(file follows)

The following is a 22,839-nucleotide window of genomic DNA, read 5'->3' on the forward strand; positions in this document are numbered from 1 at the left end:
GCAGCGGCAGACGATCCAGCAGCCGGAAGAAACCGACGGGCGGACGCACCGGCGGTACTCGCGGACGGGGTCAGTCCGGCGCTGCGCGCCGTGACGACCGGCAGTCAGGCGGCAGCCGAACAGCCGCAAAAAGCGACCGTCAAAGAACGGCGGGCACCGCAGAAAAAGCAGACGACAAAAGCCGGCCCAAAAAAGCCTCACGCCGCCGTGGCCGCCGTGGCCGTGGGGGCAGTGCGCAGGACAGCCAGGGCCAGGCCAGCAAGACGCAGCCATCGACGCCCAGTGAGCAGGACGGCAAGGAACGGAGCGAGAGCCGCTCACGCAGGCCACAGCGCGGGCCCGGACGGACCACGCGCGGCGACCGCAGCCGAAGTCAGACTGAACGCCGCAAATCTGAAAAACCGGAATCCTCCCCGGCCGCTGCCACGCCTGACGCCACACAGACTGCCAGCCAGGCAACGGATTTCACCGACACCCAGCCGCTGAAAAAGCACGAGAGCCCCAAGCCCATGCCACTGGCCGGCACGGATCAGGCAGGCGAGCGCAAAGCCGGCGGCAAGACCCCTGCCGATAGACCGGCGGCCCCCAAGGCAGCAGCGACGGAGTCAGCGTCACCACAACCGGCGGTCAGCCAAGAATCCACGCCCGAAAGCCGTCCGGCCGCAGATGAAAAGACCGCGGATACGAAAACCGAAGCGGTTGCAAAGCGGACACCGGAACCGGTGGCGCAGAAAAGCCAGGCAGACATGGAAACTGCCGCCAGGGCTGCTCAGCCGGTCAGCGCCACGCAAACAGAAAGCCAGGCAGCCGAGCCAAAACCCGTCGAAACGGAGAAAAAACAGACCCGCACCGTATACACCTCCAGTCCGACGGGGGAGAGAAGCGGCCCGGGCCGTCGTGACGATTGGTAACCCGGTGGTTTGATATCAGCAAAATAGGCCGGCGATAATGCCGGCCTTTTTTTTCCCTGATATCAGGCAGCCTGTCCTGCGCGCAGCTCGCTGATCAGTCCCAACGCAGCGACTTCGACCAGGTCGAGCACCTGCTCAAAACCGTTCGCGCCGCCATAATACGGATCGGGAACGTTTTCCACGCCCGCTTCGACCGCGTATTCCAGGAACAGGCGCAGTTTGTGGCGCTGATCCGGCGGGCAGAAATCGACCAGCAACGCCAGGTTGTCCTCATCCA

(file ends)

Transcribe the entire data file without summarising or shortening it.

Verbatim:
The following is a 22,839-nucleotide window of genomic DNA, read 5'->3' on the forward strand; positions in this document are numbered from 1 at the left end:
GCAGCGGCAGACGATCCAGCAGCCGGAAGAAACCGACGGGCGGACGCACCGGCGGTACTCGCGGACGGGGTCAGTCCGGCGCTGCGCGCCGTGACGACCGGCAGTCAGGCGGCAGCCGAACAGCCGCAAAAAGCGACCGTCAAAGAACGGCGGGCACCGCAGAAAAAGCAGACGACAAAAGCCGGCCCAAAAAAGCCTCACGCCGCCGTGGCCGCCGTGGCCGTGGGGGCAGTGCGCAGGACAGCCAGGGCCAGGCCAGCAAGACGCAGCCATCGACGCCCAGTGAGCAGGACGGCAAGGAACGGAGCGAGAGCCGCTCACGCAGGCCACAGCGCGGGCCCGGACGGACCACGCGCGGCGACCGCAGCCGAAGTCAGACTGAACGCCGCAAATCTGAAAAACCGGAATCCTCCCCGGCCGCTGCCACGCCTGACGCCACACAGACTGCCAGCCAGGCAACGGATTTCACCGACACCCAGCCGCTGAAAAAGCACGAGAGCCCCAAGCCCATGCCACTGGCCGGCACGGATCAGGCAGGCGAGCGCAAAGCCGGCGGCAAGACCCCTGCCGATAGACCGGCGGCCCCCAAGGCAGCAGCGACGGAGTCAGCGTCACCACAACCGGCGGTCAGCCAAGAATCCACGCCCGAAAGCCGTCCGGCCGCAGATGAAAAGACCGCGGATACGAAAACCGAAGCGGTTGCAAAGCGGACACCGGAACCGGTGGCGCAGAAAAGCCAGGCAGACATGGAAACTGCCGCCAGGGCTGCTCAGCCGGTCAGCGCCACGCAAACAGAAAGCCAGGCAGCCGAGCCAAAACCCGTCGAAACGGAGAAAAAACAGACCCGCACCGTATACACCTCCAGTCCGACGGGGGAGAGAAGCGGCCCGGGCCGTCGTGACGATTGGTAACCCGGTGGTTTGATATCAGCAAAATAGGCCGGCGATAATGCCGGCCTTTTTTTTCCCTGATATCAGGCAGCCTGTCCTGCGCGCAGCTCGCTGATCAGTCCCAACGCAGCGACTTCGACCAGGTCGAGCACCTGCTCAAAACCGTTCGCGCCGCCATAATACGGATCGGGAACGTTTTCCACGCCCGCTTCGACCGCGTATTCCAGGAACAGGCGCAGTTTGTGGCGCTGATCCGGCGGGCAGAAATCGACCAGCAACGCCAGGTTGTCCTCATCCA